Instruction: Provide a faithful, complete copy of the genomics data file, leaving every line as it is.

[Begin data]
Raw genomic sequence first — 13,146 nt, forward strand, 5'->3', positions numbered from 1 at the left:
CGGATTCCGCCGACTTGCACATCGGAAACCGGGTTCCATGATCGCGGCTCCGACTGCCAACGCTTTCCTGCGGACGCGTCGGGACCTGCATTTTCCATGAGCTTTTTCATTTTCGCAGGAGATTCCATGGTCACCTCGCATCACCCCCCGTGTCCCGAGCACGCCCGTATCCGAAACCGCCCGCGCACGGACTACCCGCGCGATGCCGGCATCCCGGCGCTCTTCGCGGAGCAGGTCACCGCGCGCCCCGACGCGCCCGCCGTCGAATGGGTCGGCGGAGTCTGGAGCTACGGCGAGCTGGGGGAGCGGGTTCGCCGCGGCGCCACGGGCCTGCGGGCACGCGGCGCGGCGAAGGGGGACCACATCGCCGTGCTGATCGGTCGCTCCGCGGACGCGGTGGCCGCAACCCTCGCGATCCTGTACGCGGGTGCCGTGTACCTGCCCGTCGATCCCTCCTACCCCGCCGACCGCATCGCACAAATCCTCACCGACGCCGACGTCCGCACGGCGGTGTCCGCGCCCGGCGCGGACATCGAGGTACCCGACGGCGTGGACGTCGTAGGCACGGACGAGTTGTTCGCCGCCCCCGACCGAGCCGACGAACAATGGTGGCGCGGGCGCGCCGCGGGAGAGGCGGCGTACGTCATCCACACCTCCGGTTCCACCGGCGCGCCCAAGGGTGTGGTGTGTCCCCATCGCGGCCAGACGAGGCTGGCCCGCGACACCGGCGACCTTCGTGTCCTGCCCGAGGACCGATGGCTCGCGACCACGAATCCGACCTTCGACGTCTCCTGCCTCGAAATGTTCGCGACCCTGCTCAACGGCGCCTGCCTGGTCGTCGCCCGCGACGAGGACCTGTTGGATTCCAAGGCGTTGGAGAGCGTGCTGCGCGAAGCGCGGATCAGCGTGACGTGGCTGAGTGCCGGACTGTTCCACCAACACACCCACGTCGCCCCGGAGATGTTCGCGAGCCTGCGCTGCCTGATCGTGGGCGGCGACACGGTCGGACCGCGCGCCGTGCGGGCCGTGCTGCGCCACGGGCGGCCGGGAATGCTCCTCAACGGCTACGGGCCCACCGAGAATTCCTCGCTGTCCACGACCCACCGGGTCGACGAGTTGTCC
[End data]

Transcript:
Raw genomic sequence first — 13,146 nt, forward strand, 5'->3', positions numbered from 1 at the left:
CGGATTCCGCCGACTTGCACATCGGAAACCGGGTTCCATGATCGCGGCTCCGACTGCCAACGCTTTCCTGCGGACGCGTCGGGACCTGCATTTTCCATGAGCTTTTTCATTTTCGCAGGAGATTCCATGGTCACCTCGCATCACCCCCCGTGTCCCGAGCACGCCCGTATCCGAAACCGCCCGCGCACGGACTACCCGCGCGATGCCGGCATCCCGGCGCTCTTCGCGGAGCAGGTCACCGCGCGCCCCGACGCGCCCGCCGTCGAATGGGTCGGCGGAGTCTGGAGCTACGGCGAGCTGGGGGAGCGGGTTCGCCGCGGCGCCACGGGCCTGCGGGCACGCGGCGCGGCGAAGGGGGACCACATCGCCGTGCTGATCGGTCGCTCCGCGGACGCGGTGGCCGCAACCCTCGCGATCCTGTACGCGGGTGCCGTGTACCTGCCCGTCGATCCCTCCTACCCCGCCGACCGCATCGCACAAATCCTCACCGACGCCGACGTCCGCACGGCGGTGTCCGCGCCCGGCGCGGACATCGAGGTACCCGACGGCGTGGACGTCGTAGGCACGGACGAGTTGTTCGCCGCCCCCGACCGAGCCGACGAACAATGGTGGCGCGGGCGCGCCGCGGGAGAGGCGGCGTACGTCATCCACACCTCCGGTTCCACCGGCGCGCCCAAGGGTGTGGTGTGTCCCCATCGCGGCCAGACGAGGCTGGCCCGCGACACCGGCGACCTTCGTGTCCTGCCCGAGGACCGATGGCTCGCGACCACGAATCCGACCTTCGACGTCTCCTGCCTCGAAATGTTCGCGACCCTGCTCAACGGCGCCTGCCTGGTCGTCGCCCGCGACGAGGACCTGTTGGATTCCAAGGCGTTGGAGAGCGTGCTGCGCGAAGCGCGGATCAGCGTGACGTGGCTGAGTGCCGGACTGTTCCACCAACACACCCACGTCGCCCCGGAGATGTTCGCGAGCCTGCGCTGCCTGATCGTGGGCGGCGACACGGTCGGACCGCGCGCCGTGCGGGCCGTGCTGCGCCACGGGCGGCCGGGAATGCTCCTCAACGGCTACGGGCCCACCGAGAATTCCTCGCTGTCCACGACCCACCGGGTCGACGAGTTGTCC